Next I turned my attention to using the hand writing recognition part of the input bar.

Again, I was used to this idea as I use the transcriber function often on my PDA. The big difference I noticed here was how on the Tablet you have to write on the input bar whereas on my PDA I scribble on the screen – something I sometimes found myself trying to do on the Tablet. It would be good to see the Tablet and the Windows Mobile have a bit more consistency across the two platforms. This is the one killer area that Apple have always done well, consistency across applications.

I quickly got into the grove of what I’ll call ‘scrawling’. The weight of the pen made it a little more cumbersome than I would’ve liked but the ability of the software to recognise my ‘scrawling’ was amazing. I found I could even write in a manner where I left the pen on the screen and joined the letters in a semi-cursive style.

Good ‘scrawl’ recognition
[Fig . 6] – Good ‘scrawl’ recognition

I’m not sure I was any faster writing (penning?), ‘scrawling’ than typing on the screen initially, but I’ve been so used to not being able to write for so long maybe typing has become more ‘normal’ to me. I was certainly getting quicker the more I used it. Even though I was using my mouth it somehow felt more ‘natural’ to ‘write’ and I’d imagine anyone who can write would find it intuative. I also think that it would be a boon to those new to computers who break into a confusion of fear when faced with a computer keyboard.

Recognition close-up
[Fig . 7] – Recognition close-up

I can imagine taking notes with the writing part of the input bar would be an advantage over using a keyboard. It’s a quick way to get stuff input I as long as you’re not concerned with correcting as you go. In that regard I found the experience a bit like voice recognition where the idea is to use the method as way to get data into a document quickly and correct later.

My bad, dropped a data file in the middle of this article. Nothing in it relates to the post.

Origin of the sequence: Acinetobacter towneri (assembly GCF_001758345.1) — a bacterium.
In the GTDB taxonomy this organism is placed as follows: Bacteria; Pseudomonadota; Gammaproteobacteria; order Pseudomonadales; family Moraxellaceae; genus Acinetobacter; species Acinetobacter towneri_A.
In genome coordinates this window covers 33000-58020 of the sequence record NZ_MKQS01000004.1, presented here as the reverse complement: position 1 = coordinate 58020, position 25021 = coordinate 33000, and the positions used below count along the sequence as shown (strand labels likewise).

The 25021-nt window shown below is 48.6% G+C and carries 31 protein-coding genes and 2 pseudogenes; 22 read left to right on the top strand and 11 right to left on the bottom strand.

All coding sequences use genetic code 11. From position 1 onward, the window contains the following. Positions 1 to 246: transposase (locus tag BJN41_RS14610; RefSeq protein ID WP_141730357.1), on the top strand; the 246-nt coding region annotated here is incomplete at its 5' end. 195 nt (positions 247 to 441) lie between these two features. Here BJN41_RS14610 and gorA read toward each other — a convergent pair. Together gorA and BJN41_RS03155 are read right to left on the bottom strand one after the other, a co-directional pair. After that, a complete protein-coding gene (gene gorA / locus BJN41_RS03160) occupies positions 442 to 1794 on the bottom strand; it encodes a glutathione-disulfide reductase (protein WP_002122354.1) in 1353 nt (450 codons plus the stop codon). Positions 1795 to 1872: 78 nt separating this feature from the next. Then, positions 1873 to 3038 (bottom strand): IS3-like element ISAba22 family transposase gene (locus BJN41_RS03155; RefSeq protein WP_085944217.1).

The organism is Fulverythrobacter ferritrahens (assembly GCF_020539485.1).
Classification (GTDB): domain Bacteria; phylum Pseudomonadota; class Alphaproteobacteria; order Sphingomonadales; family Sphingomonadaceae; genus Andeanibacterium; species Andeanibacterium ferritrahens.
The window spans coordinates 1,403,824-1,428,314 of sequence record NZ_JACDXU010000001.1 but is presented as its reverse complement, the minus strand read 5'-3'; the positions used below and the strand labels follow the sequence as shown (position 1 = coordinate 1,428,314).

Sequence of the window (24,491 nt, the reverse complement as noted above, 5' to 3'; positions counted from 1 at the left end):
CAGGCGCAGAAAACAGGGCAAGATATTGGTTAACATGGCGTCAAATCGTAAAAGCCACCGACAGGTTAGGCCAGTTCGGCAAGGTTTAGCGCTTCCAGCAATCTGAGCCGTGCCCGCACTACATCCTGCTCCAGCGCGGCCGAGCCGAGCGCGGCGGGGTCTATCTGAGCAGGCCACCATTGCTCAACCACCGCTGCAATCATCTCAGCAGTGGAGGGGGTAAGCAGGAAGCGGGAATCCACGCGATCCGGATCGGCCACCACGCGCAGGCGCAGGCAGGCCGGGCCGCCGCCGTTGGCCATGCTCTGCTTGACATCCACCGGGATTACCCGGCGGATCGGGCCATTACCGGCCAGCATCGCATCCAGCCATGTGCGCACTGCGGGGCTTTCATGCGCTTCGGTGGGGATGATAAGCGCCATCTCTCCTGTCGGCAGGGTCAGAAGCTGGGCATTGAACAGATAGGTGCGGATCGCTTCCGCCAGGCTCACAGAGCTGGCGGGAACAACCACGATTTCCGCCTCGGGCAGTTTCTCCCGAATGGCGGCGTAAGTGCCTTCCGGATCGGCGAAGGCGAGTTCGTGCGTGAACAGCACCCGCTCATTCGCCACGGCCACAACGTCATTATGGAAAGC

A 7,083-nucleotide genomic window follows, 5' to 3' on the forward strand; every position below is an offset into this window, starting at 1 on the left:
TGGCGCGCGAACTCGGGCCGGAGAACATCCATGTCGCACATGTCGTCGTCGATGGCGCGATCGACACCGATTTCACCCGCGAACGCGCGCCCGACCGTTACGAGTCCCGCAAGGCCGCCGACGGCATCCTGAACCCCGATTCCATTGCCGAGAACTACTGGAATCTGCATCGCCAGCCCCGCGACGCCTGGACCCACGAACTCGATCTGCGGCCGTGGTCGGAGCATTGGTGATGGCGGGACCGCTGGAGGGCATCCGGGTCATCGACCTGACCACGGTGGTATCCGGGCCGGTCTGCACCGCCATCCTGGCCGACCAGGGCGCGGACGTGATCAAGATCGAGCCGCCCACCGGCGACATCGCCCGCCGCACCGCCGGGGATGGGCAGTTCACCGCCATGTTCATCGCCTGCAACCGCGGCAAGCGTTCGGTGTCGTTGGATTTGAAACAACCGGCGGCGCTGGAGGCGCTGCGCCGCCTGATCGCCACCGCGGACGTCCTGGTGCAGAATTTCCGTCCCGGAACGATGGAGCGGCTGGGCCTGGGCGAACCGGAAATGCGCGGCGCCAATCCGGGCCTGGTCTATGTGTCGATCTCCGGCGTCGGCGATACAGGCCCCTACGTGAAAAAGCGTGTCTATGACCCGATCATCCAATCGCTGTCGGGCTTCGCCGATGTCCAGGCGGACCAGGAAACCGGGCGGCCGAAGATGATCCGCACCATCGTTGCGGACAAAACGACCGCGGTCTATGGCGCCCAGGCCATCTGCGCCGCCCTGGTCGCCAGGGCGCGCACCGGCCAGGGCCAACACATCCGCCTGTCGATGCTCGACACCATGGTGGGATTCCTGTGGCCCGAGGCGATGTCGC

One interesting thing I discovered was instead of hitting the “Insert” button to put the ‘scrawl’ into the document, I could just ‘tap’ on the document. Mind you, it also sometimes set the cursor in the middle of a sentence doing that, so maybe it wasn’t such a great discovery.

Just say the word

I noticed that this Tablet has voice recognition, and from the input bar you could switch between command mode and dictation mode. I gave it a go using the inbuilt mic. That was a bit of a disaster as the noise of the computer ‘clicking’ would set off the recognition software and started taking on a life of its own. Obviously the built in mic would be ideal for note taking/voice recording and with the speaker turned off could be possibly used. However it advises use of a headset microphone, and I’m sure it’d work then. I wasn’t in a position to attach a different microphone and besides which I hate being ‘tethered’ to a computer, but I’ve used these systems before and have no reason to expect it would work any differently in a Tablet format PC. It would be good to see how this speech engine works as compared to Dragon which I’ve used. Will be interesting to see what Vista brings with its built-in recognition.

For a laugh, here’s something that was ‘jointly’ dictated by me and the Tablet.

Until July, 1963 1721163 one and a little unusual in speech recognition system lucky people might find it in
The union speech dictation system is very minimum of 515